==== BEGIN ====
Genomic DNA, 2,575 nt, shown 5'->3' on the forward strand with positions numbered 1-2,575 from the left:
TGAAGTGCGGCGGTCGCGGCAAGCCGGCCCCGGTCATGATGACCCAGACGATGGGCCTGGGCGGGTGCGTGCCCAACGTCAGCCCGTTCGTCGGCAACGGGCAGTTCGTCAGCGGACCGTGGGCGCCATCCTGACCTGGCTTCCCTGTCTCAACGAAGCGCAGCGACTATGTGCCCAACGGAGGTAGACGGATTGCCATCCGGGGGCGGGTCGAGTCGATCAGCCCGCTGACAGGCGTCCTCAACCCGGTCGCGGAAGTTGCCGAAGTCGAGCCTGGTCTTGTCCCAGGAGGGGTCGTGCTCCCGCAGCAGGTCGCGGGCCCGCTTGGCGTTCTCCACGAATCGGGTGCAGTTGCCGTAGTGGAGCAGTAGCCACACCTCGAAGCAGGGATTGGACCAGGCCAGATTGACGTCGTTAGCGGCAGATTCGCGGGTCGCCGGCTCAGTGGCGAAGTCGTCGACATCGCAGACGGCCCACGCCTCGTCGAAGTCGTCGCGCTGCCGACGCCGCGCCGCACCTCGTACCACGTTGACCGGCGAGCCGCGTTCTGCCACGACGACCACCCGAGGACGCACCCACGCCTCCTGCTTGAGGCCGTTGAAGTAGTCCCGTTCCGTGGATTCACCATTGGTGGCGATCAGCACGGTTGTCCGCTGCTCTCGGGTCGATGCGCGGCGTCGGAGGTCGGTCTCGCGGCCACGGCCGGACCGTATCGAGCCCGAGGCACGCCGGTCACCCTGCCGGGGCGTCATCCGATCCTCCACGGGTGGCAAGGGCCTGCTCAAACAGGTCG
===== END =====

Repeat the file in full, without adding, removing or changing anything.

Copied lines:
Genomic DNA, 2,575 nt, shown 5'->3' on the forward strand with positions numbered 1-2,575 from the left:
TGAAGTGCGGCGGTCGCGGCAAGCCGGCCCCGGTCATGATGACCCAGACGATGGGCCTGGGCGGGTGCGTGCCCAACGTCAGCCCGTTCGTCGGCAACGGGCAGTTCGTCAGCGGACCGTGGGCGCCATCCTGACCTGGCTTCCCTGTCTCAACGAAGCGCAGCGACTATGTGCCCAACGGAGGTAGACGGATTGCCATCCGGGGGCGGGTCGAGTCGATCAGCCCGCTGACAGGCGTCCTCAACCCGGTCGCGGAAGTTGCCGAAGTCGAGCCTGGTCTTGTCCCAGGAGGGGTCGTGCTCCCGCAGCAGGTCGCGGGCCCGCTTGGCGTTCTCCACGAATCGGGTGCAGTTGCCGTAGTGGAGCAGTAGCCACACCTCGAAGCAGGGATTGGACCAGGCCAGATTGACGTCGTTAGCGGCAGATTCGCGGGTCGCCGGCTCAGTGGCGAAGTCGTCGACATCGCAGACGGCCCACGCCTCGTCGAAGTCGTCGCGCTGCCGACGCCGCGCCGCACCTCGTACCACGTTGACCGGCGAGCCGCGTTCTGCCACGACGACCACCCGAGGACGCACCCACGCCTCCTGCTTGAGGCCGTTGAAGTAGTCCCGTTCCGTGGATTCACCATTGGTGGCGATCAGCACGGTTGTCCGCTGCTCTCGGGTCGATGCGCGGCGTCGGAGGTCGGTCTCGCGGCCACGGCCGGACCGTATCGAGCCCGAGGCACGCCGGTCACCCTGCCGGGGCGTCATCCGATCCTCCACGGGTGGCAAGGGCCTGCTCAAACAGGTCG